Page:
In this study, we identified, for the first time, several nuclear-encoded mitochondrial genes among the genomic targets under direct NR2F1 transcriptional regulation in neurons by genome-wide and in silico analyses. To directly assess whether NR2F1 controls mitochondria, we took advantage of mice heterozygous for Nr2f1, a validated BBSOAS mouse model (Bertacchi et al., 2019a; Jurkute et al., 2021), in which we unveiled altered expression of several mitochondrial genes associated with decreased levels of key mitochondrial proteins. Furthermore, we exploited the Cre-loxP model to conditionally manipulate Nr2f1 in adult neural stem/progenitor cells (aNSPCs) (Bonzano et al., 2018) and studied the effects on their neuronal lineage. aNSPCs persist throughout life in restricted brain regions, namely the subventricular zone of the lateral ventricles and the subgranular zone (SGZ) of the hippocampal DG (Bond et al., 2015). In the SGZ, aNSPCs ensure the continuous generation of new neurons, the integration of which into the pre-existing circuitries is crucial for proper adaptive behaviors and cognitive functions (Aimone et al., 2014). Interestingly, immature DG neurons show higher NR2F1 expression (Artegiani et al., 2017; Bonzano et al., 2018) and an overall increase in mitochondrial mass compared to that in aNSPCs (Beckervordersandforth et al., 2017; Steib et al., 2014). Moreover, mitochondrial dysfunction impairs adult DG neurogenesis (Beckervordersandforth et al., 2017; Beckervordersandforth, 2017; Khacho et al., 2016; Steib et al., 2014). Thus, we focused on adult SGZ neurogenesis as a suitable model to dissect the cell-intrinsic role of NR2F1 in mitochondria. Our findings demonstrate that the loss of NR2F1 function impairs the mitochondrial mass and shape as well as the oxidative phosphorylation (OxPhos) system of adult-born DG neurons. In addition, it leads to a reduction in their morphological complexity, functional integration and long-term survival. Importantly, our data provide the first demonstration of a role for NR2F1 in shaping neuronal mitochondria in the adult brain. This paves the way for further research on the mechanisms and role of mitochondrial dysfunction in the pathogenesis of BBSOAS, opening up new possibilities for therapeutic intervention.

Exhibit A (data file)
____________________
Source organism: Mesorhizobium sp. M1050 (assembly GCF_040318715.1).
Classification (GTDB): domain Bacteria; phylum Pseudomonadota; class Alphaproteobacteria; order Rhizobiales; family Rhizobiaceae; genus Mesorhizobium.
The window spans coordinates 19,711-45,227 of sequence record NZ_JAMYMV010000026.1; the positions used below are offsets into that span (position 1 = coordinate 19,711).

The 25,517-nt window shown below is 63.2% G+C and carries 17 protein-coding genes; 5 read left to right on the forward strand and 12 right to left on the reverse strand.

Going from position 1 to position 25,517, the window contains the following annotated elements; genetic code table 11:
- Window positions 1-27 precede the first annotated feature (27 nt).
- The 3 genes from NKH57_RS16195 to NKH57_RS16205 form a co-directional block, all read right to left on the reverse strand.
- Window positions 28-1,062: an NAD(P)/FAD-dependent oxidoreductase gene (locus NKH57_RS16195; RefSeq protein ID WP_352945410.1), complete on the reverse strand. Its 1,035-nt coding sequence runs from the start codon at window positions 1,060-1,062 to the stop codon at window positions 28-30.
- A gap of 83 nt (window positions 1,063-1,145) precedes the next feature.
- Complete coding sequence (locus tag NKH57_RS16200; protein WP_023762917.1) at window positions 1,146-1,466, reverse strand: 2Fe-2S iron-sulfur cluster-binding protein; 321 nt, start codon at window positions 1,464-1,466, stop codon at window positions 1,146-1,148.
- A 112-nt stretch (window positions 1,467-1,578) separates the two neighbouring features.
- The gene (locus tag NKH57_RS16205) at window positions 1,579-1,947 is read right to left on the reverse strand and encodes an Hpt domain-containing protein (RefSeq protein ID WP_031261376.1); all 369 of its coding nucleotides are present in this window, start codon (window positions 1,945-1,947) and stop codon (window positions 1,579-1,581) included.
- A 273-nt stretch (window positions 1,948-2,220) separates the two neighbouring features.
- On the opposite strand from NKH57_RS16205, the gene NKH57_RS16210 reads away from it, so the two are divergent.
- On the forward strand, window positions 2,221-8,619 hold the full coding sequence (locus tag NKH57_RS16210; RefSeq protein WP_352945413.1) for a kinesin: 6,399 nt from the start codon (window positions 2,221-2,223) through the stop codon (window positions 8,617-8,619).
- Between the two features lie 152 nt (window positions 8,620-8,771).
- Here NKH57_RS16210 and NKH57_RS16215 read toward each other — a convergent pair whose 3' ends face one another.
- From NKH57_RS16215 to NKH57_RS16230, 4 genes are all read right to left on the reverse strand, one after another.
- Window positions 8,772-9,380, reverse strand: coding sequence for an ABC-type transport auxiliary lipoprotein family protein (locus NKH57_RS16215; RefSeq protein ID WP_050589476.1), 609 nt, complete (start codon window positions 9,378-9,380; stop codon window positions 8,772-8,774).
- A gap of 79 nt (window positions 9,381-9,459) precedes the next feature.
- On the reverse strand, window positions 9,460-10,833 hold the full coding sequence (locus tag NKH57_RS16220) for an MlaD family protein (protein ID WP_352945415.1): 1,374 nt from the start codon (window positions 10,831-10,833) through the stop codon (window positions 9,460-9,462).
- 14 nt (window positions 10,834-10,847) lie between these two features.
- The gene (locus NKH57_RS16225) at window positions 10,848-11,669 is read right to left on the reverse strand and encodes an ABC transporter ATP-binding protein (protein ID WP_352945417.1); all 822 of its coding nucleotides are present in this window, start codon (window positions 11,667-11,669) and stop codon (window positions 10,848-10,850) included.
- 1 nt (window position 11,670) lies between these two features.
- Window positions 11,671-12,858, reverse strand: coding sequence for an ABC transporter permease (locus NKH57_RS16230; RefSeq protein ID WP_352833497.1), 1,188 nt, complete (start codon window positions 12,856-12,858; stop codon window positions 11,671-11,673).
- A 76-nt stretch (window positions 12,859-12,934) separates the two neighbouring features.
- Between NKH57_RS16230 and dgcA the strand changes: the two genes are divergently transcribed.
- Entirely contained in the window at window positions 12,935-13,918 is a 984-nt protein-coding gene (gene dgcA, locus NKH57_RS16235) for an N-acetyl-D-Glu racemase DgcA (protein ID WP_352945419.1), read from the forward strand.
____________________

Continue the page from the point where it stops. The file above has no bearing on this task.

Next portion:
NR2F1 nuclear genomic targets are enriched in key mitochondrial factors